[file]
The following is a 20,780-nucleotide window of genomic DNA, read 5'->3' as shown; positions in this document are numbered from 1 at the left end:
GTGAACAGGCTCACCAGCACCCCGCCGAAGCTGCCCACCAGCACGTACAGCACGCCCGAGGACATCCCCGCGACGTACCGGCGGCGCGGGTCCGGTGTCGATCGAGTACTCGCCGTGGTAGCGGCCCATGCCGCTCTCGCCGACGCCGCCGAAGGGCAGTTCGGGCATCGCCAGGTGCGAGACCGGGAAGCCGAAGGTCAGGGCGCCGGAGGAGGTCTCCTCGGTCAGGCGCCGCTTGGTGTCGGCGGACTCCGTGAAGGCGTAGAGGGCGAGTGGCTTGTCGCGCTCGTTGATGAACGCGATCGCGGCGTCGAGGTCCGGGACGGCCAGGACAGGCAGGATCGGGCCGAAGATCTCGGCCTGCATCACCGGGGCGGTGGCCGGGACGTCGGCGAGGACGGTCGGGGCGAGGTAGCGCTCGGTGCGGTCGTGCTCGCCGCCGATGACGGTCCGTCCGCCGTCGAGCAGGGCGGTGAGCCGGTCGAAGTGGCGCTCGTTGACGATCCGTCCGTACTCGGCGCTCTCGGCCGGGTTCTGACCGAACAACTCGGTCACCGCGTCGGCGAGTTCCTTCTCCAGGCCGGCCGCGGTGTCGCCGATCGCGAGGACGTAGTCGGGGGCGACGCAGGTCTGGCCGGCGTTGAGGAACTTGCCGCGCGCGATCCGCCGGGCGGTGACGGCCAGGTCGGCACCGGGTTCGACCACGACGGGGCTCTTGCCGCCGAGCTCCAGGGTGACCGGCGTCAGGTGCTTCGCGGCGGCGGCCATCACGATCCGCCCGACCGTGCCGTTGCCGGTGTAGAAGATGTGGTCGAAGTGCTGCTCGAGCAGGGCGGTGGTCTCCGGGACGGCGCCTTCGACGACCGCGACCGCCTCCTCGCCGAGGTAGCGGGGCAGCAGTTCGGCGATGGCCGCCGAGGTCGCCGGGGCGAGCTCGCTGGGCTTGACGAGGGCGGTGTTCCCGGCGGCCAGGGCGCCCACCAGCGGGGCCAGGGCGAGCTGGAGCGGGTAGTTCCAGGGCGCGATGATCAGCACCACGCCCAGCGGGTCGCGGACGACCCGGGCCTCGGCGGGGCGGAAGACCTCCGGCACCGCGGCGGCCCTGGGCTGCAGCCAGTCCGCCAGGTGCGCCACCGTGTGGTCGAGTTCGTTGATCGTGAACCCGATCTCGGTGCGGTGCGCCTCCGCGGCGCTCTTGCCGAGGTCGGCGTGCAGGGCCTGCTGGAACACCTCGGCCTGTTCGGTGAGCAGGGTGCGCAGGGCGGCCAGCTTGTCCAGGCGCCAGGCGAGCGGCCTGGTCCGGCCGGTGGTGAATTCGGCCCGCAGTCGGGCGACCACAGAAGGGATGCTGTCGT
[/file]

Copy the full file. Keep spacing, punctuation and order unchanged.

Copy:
The following is a 20,780-nucleotide window of genomic DNA, read 5'->3' as shown; positions in this document are numbered from 1 at the left end:
GTGAACAGGCTCACCAGCACCCCGCCGAAGCTGCCCACCAGCACGTACAGCACGCCCGAGGACATCCCCGCGACGTACCGGCGGCGCGGGTCCGGTGTCGATCGAGTACTCGCCGTGGTAGCGGCCCATGCCGCTCTCGCCGACGCCGCCGAAGGGCAGTTCGGGCATCGCCAGGTGCGAGACCGGGAAGCCGAAGGTCAGGGCGCCGGAGGAGGTCTCCTCGGTCAGGCGCCGCTTGGTGTCGGCGGACTCCGTGAAGGCGTAGAGGGCGAGTGGCTTGTCGCGCTCGTTGATGAACGCGATCGCGGCGTCGAGGTCCGGGACGGCCAGGACAGGCAGGATCGGGCCGAAGATCTCGGCCTGCATCACCGGGGCGGTGGCCGGGACGTCGGCGAGGACGGTCGGGGCGAGGTAGCGCTCGGTGCGGTCGTGCTCGCCGCCGATGACGGTCCGTCCGCCGTCGAGCAGGGCGGTGAGCCGGTCGAAGTGGCGCTCGTTGACGATCCGTCCGTACTCGGCGCTCTCGGCCGGGTTCTGACCGAACAACTCGGTCACCGCGTCGGCGAGTTCCTTCTCCAGGCCGGCCGCGGTGTCGCCGATCGCGAGGACGTAGTCGGGGGCGACGCAGGTCTGGCCGGCGTTGAGGAACTTGCCGCGCGCGATCCGCCGGGCGGTGACGGCCAGGTCGGCACCGGGTTCGACCACGACGGGGCTCTTGCCGCCGAGCTCCAGGGTGACCGGCGTCAGGTGCTTCGCGGCGGCGGCCATCACGATCCGCCCGACCGTGCCGTTGCCGGTGTAGAAGATGTGGTCGAAGTGCTGCTCGAGCAGGGCGGTGGTCTCCGGGACGGCGCCTTCGACGACCGCGACCGCCTCCTCGCCGAGGTAGCGGGGCAGCAGTTCGGCGATGGCCGCCGAGGTCGCCGGGGCGAGCTCGCTGGGCTTGACGAGGGCGGTGTTCCCGGCGGCCAGGGCGCCCACCAGCGGGGCCAGGGCGAGCTGGAGCGGGTAGTTCCAGGGCGCGATGATCAGCACCACGCCCAGCGGGTCGCGGACGACCCGGGCCTCGGCGGGGCGGAAGACCTCCGGCACCGCGGCGGCCCTGGGCTGCAGCCAGTCCGCCAGGTGCGCCACCGTGTGGTCGAGTTCGTTGATCGTGAACCCGATCTCGGTGCGGTGCGCCTCCGCGGCGCTCTTGCCGAGGTCGGCGTGCAGGGCCTGCTGGAACACCTCGGCCTGTTCGGTGAGCAGGGTGCGCAGGGCGGCCAGCTTGTCCAGGCGCCAGGCGAGCGGCCTGGTCCGGCCGGTGGTGAATTCGGCCCGCAGTCGGGCGACCACAGAAGGGATGCTGTCGT